Hotel for rough sleepers saved lives, but will close
More than 100 people helped off the streets by pandemic project
AS funds for housing all street sleepers run out, more than 100 people moved into a Belsize Park hotel months ago have now been rehoused elsewhere in time for Christmas.
The success of the policy, however, has provoked warnings against suddenly bringing to an end measures taken to help rough sleepers.
And there is concern that winter shelters and soup kitchens have been forced to limit their offers this Christmas due to Covid health restrictions.
The Britannia in Belsize Park was booked up under the “everyone in” policy but funding is due to come to an end next month and the hotel returned to its normal use.
Jon Glackin, from the Streets Kitchen homelessness group, said: “At the start of the pandemic, a whole collection of groups came together and called for hotels to be opened up for rough sleepers. Since then many have been helped inside, so it’s dreadful to hear they are closing in the new year.”
He added: “These hotels should absolutely stay open so they can carry on helping people as more and more are made homeless.”
Matt Turtle, the co-founder of the Museum of Homelessness, said: “The council has said that people have ‘move-on’ plans and we hope that’s true but the reality on the ground is that we are seeing growing numbers on the streets.”
It has been suggested that the scheme at the Britannia may have saved the NHS millions of pounds by cutting the risk of infections on the streets.
A team of council and NHS workers were installed in the hotel that gave health experts a “unique opportunity” to assess and organise treatment for some of Camden’s most vulnerable people, according to a Town Hall report.
The Britannia health team significantly increased attendance to hospital appointments for HIV and hepatitis treatment and also for any psychotic medication injections and mental health counselling.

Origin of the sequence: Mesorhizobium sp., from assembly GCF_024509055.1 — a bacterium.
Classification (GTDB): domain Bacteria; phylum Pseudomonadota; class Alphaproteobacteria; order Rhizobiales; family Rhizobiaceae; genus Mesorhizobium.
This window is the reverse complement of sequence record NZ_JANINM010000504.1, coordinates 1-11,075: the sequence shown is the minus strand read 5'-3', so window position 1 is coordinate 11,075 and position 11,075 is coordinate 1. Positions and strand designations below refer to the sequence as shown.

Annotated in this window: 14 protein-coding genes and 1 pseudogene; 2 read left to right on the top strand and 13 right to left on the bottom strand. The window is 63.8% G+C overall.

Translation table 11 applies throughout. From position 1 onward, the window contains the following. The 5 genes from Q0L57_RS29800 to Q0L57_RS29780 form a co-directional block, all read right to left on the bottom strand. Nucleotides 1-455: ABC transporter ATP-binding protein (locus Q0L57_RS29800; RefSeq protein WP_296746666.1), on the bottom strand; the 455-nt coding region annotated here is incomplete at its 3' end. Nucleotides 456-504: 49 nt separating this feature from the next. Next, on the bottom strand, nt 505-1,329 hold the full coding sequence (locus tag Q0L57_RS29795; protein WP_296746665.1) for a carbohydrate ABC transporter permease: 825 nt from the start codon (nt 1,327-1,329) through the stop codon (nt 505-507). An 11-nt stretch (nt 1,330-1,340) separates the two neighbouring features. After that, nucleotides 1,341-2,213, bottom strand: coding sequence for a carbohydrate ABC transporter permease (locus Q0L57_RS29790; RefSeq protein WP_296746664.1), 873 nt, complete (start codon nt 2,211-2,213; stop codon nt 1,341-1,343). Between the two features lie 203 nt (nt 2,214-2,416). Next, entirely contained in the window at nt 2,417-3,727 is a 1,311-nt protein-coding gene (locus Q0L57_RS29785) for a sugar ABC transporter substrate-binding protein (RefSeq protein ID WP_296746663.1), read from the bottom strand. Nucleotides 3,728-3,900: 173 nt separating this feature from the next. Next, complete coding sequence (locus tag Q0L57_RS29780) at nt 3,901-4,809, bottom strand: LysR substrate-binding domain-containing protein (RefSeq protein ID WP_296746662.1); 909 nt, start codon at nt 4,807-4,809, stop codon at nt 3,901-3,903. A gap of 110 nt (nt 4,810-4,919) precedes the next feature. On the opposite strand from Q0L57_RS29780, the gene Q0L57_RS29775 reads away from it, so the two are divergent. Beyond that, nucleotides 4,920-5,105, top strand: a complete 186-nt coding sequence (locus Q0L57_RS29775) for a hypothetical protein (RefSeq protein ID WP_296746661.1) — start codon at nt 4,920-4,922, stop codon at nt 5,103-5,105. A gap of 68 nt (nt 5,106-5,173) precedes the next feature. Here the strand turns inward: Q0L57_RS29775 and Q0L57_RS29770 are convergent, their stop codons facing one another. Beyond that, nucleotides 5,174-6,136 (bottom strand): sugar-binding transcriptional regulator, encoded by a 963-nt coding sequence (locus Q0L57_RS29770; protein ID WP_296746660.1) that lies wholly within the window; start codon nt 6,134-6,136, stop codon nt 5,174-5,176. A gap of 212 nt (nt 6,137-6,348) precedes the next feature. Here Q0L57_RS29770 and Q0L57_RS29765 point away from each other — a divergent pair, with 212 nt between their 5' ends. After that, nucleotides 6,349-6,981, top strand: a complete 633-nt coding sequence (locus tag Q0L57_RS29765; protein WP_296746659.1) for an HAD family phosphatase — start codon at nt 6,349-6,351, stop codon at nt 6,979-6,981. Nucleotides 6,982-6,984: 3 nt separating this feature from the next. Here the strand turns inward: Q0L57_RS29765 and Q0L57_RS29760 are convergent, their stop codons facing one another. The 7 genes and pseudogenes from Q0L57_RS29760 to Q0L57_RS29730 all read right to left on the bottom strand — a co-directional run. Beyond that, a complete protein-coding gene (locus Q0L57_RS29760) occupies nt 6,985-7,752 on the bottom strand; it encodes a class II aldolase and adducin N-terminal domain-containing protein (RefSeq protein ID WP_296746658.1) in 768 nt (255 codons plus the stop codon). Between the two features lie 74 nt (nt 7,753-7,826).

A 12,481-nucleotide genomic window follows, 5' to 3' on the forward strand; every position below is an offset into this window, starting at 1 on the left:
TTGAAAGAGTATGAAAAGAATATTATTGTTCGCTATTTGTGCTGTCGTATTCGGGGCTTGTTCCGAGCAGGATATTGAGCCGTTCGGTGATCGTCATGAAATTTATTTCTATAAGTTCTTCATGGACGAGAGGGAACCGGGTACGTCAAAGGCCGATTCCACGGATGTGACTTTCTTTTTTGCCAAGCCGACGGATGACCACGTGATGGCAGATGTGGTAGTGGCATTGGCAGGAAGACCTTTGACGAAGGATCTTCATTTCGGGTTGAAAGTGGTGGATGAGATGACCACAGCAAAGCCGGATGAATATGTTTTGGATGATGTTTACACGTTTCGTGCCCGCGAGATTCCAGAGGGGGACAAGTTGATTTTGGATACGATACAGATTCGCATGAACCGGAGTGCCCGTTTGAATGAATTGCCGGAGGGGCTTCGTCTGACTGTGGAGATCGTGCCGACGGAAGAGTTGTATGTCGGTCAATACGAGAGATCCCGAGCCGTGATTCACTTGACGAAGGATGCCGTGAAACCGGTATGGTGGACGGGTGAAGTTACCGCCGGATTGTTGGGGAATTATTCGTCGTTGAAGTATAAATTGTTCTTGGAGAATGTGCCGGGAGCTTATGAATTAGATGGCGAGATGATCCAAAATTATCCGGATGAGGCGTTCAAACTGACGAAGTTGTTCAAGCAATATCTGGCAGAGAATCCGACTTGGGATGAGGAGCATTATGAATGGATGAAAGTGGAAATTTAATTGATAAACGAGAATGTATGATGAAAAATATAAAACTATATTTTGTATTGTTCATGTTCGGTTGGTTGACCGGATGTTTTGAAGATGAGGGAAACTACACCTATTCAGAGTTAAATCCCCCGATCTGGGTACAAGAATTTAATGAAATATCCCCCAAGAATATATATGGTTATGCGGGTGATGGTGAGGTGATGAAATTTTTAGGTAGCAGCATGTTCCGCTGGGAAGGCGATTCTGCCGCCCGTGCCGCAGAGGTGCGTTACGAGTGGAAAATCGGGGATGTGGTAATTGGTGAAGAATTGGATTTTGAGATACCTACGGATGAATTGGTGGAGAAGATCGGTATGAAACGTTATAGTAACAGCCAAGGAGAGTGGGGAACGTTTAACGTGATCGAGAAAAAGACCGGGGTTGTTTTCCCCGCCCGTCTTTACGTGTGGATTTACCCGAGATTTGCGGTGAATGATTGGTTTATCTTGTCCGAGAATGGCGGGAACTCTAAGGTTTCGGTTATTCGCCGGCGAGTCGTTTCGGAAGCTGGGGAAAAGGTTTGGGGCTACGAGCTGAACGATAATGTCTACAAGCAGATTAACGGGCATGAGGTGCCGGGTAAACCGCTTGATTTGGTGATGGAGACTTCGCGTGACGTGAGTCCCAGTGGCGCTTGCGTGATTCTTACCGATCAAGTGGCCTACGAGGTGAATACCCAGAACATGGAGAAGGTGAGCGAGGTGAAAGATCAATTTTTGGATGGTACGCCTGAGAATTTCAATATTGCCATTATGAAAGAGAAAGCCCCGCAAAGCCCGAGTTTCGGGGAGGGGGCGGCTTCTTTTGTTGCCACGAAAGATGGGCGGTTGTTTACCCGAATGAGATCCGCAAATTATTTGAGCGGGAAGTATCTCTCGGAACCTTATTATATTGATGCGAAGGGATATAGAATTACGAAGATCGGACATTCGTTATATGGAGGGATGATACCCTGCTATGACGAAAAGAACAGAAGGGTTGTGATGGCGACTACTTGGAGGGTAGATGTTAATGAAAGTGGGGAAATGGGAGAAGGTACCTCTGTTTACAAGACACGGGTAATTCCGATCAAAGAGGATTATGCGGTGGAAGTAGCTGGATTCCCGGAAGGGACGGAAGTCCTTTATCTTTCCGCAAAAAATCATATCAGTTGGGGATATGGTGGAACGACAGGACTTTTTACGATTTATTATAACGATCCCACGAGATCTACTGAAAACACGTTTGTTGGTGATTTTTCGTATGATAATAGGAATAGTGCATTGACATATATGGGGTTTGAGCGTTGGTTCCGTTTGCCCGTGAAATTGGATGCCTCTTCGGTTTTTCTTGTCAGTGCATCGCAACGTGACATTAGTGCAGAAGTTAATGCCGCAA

Homeless people were discharged from hospital much quicker because doctors knew they had somewhere warm and safe to recover.
Critically, the small team of council and NHS workers prevented an “outbreak” of Covid in the hotel and infections were “incredibly low with only one positive case”.
The council report said: “Unlike other major cities around the world our response was a huge success in preventing infection rates among the homeless community.”
The Single Homeless Project (SHP) which was funded to run the hotel said all of the 107 single homeless residents have been put into “safe, secure accommodation in time for Christmas”, adding: “Without the holistic, multi-disciplinary approach taken by the Britannia project, this would not have been possible.”
Camden Council leader Councillor Georgia Gould said: “This was really one of the most powerful forms of integration in terms of changing people’s lives that I’ve seen.”
Although the hotel will still be in use for the project for Christmas week, several of the soup kitchens and temporary shelters in London are not in place this time.
Jon Sparkes, chief executive of Crisis, said: “Christmas can be a very demoralising time to be homeless and incredibly dangerous for anyone rough sleeping and exposed to the elements. With rates of coronavirus rapidly rising in London, it is more important than ever to support people off the streets and into safe accommodation.”
Mr Glackin said Streets Kitchen would be serving burgers and chips in the evening on Christmas Eve outside Camden Town tube station and would be back out on Boxing Day. On Christmas Day they will be out at 7am and 3pm.
Streets Kitchen is looking for somewhere in Camden they can collect donations of food and presents. They are inviting members of the public to donate chocolate and also pairs of socks giftwrapped for rough sleepers to open. People are also welcome to join them on outreach, Mr Glackin said.
Are you a group or individual providing a service to homeless people this Christmas Day? Get in touch: editorial@camden newjournal.co.uk